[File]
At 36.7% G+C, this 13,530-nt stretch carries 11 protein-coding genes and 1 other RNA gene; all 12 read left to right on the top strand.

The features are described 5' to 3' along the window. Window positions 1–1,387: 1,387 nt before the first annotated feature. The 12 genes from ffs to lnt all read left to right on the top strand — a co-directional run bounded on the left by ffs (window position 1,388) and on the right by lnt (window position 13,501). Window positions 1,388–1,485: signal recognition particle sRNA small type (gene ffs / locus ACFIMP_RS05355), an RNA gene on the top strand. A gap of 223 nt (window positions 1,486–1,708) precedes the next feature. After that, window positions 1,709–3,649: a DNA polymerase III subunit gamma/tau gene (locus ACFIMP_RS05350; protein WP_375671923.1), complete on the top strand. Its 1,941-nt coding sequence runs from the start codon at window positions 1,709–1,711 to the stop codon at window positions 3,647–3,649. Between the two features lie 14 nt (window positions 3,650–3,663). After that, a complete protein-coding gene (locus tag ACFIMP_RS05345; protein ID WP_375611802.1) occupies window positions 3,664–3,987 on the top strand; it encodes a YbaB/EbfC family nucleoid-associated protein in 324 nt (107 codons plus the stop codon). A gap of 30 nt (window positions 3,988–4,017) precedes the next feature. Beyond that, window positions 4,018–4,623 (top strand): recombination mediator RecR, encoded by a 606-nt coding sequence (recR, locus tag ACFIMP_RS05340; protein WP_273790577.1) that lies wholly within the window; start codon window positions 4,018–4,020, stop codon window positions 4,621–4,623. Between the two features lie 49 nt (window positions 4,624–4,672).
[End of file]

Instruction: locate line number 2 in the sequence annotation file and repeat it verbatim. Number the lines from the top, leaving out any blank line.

The features are described 5' to 3' along the window. Window positions 1–1,387: 1,387 nt before the first annotated feature. The 12 genes from ffs to lnt all read left to right on the top strand — a co-directional run bounded on the left by ffs (window position 1,388) and on the right by lnt (window position 13,501). Window positions 1,388–1,485: signal recognition particle sRNA small type (gene ffs / locus ACFIMP_RS05355), an RNA gene on the top strand. A gap of 223 nt (window positions 1,486–1,708) precedes the next feature. After that, window positions 1,709–3,649: a DNA polymerase III subunit gamma/tau gene (locus ACFIMP_RS05350; protein WP_375671923.1), complete on the top strand. Its 1,941-nt coding sequence runs from the start codon at window positions 1,709–1,711 to the stop codon at window positions 3,647–3,649. Between the two features lie 14 nt (window positions 3,650–3,663). After that, a complete protein-coding gene (locus tag ACFIMP_RS05345; protein ID WP_375611802.1) occupies window positions 3,664–3,987 on the top strand; it encodes a YbaB/EbfC family nucleoid-associated protein in 324 nt (107 codons plus the stop codon). A gap of 30 nt (window positions 3,988–4,017) precedes the next feature. Beyond that, window positions 4,018–4,623 (top strand): recombination mediator RecR, encoded by a 606-nt coding sequence (recR, locus tag ACFIMP_RS05340; protein WP_273790577.1) that lies wholly within the window; start codon window positions 4,018–4,020, stop codon window positions 4,621–4,623. Between the two features lie 49 nt (window positions 4,624–4,672).